PTAB Reforms: New Amendment Program Takes Effect as PTAB Panel Refines Board Precedent
The first quarter also saw the PTAB implement a new pilot program for a revised AIA review claim amendment process. This pilot program, originally revealed in October 2018, was a response to past complaints that the original process—allowing the patent owner to file a single motion to amend, with a single reply in opposition and the Board providing no ruling until the final decision—made it too difficult for patent owners to amend claims. Under the new system as originally proposed, patent owners would have just six weeks to move to amend, with petitioners given six weeks to respond. The PTAB will then issue a non-binding, preliminary ruling on the motion, and if the Board decides that the patent owner’s motion is likely to fail, the patent owner can file a new motion that revises the proposed substitute claims in response.
The final version of the pilot program, implemented on March 15, 2019 and set to last for at least a year, includes a variety of changes in response to feedback from various industry stakeholders. Most notably, in light of comments that the proposed timeframe was too compressed, the motion to amend deadline was extended to 12 weeks, with the deadline for the petitioner’s response to that motion pushed to 12 weeks after that, aligning those deadlines with those for the patent owner’s response to the petition and the petitioner’s reply, respectively. The timing for the oral hearing was also extended from nine to ten months after institution for the new system. In addition, patent owners will have the option of using the old system if they prefer the status quo.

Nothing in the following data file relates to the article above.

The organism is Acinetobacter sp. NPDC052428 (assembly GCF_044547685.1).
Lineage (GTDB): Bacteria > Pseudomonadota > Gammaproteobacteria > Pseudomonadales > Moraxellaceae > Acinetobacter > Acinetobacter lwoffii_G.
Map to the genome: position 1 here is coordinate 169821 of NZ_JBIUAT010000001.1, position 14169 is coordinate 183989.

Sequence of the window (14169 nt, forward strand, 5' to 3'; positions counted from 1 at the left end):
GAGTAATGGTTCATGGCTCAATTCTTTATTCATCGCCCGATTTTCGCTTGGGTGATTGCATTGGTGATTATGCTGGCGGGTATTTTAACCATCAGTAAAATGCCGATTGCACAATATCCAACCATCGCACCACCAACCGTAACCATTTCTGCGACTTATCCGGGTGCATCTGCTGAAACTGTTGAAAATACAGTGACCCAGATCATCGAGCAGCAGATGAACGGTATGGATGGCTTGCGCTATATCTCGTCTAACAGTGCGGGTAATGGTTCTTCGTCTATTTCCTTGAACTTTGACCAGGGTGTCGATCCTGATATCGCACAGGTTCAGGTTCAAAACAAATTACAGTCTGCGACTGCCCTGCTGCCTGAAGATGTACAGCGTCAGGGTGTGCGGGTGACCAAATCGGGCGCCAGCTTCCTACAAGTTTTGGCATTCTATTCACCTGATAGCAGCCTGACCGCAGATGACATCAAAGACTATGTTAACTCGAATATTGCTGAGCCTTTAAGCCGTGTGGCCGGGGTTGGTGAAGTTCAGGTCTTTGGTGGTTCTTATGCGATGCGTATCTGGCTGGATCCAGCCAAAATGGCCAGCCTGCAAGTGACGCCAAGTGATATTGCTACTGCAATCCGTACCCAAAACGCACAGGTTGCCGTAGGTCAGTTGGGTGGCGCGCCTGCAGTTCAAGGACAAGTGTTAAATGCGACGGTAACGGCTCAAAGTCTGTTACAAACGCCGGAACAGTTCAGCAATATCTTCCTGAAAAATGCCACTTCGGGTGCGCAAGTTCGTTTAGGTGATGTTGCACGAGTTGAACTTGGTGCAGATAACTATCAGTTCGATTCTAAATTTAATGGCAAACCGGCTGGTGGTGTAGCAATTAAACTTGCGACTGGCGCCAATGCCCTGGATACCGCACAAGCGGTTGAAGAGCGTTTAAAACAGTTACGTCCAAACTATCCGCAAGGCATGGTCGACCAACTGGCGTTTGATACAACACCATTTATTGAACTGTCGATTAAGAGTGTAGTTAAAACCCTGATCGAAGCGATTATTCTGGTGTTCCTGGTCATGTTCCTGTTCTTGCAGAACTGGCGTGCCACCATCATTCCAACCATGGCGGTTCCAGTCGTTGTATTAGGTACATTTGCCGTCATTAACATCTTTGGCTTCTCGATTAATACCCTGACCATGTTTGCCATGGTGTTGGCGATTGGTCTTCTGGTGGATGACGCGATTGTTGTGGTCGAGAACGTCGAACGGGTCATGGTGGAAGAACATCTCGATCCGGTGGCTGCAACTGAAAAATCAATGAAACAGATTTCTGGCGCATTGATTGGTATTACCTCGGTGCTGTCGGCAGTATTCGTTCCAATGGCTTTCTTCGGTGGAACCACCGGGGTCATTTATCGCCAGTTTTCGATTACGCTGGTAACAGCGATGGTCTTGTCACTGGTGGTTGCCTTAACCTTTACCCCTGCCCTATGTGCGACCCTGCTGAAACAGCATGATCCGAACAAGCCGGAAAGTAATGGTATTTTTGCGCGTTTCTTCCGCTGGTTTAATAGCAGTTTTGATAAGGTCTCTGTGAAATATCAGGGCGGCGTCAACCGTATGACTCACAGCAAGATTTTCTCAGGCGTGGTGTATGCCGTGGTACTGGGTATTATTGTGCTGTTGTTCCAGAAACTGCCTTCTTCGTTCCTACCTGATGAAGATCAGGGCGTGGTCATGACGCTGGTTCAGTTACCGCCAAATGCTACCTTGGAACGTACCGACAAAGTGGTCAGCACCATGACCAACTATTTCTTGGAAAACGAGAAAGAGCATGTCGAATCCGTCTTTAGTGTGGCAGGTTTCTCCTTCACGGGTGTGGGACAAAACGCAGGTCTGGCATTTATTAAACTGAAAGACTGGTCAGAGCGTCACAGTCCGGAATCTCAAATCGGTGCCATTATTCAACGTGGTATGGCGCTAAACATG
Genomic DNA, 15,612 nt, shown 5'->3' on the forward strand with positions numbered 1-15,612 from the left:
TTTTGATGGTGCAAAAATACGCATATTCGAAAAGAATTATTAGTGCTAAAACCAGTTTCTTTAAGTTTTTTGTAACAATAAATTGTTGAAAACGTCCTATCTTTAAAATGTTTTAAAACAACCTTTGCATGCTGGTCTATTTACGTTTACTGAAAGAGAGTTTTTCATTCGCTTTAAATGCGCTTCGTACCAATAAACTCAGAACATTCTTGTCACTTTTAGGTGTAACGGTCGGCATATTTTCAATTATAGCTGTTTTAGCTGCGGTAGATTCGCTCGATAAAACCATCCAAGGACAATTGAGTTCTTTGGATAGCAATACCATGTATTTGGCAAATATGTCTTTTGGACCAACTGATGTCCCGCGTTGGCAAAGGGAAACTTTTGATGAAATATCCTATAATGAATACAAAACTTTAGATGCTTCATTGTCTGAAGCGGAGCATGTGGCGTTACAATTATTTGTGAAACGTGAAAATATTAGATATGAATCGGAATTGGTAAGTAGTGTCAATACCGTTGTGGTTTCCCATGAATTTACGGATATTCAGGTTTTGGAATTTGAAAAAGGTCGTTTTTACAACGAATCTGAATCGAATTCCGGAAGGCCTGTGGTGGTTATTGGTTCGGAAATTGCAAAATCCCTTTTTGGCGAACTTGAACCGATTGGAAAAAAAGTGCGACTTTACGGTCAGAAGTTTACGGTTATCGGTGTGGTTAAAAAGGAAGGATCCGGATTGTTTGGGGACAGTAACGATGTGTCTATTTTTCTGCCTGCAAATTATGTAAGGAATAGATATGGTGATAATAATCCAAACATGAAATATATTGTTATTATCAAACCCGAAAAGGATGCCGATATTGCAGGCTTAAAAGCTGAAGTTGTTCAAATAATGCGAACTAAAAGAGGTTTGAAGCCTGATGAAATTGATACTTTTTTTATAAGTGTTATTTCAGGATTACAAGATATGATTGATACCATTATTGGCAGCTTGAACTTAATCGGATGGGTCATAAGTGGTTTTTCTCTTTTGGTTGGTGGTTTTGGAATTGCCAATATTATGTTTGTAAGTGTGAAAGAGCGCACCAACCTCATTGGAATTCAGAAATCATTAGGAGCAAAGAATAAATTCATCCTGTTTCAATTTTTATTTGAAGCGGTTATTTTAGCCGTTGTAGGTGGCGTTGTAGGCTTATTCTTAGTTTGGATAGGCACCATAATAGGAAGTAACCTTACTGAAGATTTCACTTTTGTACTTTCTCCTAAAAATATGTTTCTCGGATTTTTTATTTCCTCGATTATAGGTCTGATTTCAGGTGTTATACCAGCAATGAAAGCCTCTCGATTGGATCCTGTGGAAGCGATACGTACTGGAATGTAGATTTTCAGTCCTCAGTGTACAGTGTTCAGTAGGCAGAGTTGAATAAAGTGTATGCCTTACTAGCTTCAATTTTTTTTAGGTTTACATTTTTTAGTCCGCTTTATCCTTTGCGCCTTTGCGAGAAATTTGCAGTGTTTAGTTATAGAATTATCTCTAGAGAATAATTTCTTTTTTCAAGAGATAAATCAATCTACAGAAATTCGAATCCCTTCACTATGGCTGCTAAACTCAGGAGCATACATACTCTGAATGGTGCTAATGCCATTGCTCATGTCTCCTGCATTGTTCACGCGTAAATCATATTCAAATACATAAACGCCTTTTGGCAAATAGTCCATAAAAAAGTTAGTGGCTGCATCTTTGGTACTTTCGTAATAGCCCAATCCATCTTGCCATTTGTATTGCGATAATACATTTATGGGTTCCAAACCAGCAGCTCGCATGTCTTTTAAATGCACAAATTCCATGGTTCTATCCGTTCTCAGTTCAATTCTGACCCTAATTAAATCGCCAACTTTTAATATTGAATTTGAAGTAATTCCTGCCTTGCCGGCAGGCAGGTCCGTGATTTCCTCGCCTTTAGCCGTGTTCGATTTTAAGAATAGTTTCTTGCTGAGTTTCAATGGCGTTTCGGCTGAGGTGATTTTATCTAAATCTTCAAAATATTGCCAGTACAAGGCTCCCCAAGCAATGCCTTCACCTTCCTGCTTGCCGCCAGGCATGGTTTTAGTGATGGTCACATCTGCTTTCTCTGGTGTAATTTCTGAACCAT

RPX will monitor this new system’s impact on claim amendment rates in the months ahead.
Patent Marketplace: Fortress Digs In, New and Old Players Ramp Up Litigation, and Assertion of Former IV Patents Continues
The patent marketplace has evolved significantly over the past few years, and as formerly dominant players like Intellectual Ventures LLC (IV) have scaled back their acquisition and assertion activities, others have stepped in to fill the void.
Fortress: Uniloc Litigation Reveals a Tangled History
One of the most prominent of those newer market entrants has been Fortress Investment Group LLC, which began its involvement in patent litigation by funding the campaigns of other NPEs and has since become a prolific litigant in its own right. Last year, it began one of its most aggressive assertion campaigns yet through a partnership with Australian NPE Uniloc Corporation Pty. Limited (Uniloc). After apparently funding Uniloc’s litigation at least as far back as December 2014, Fortress appears to have taken over a substantial portion of its assertion efforts in May 2018, when a Fortress subsidiary (Uniloc 2017 LLC) acquired the bulk of the NPE’s patent portfolio as part of a complex set of agreements between Fortress and Uniloc.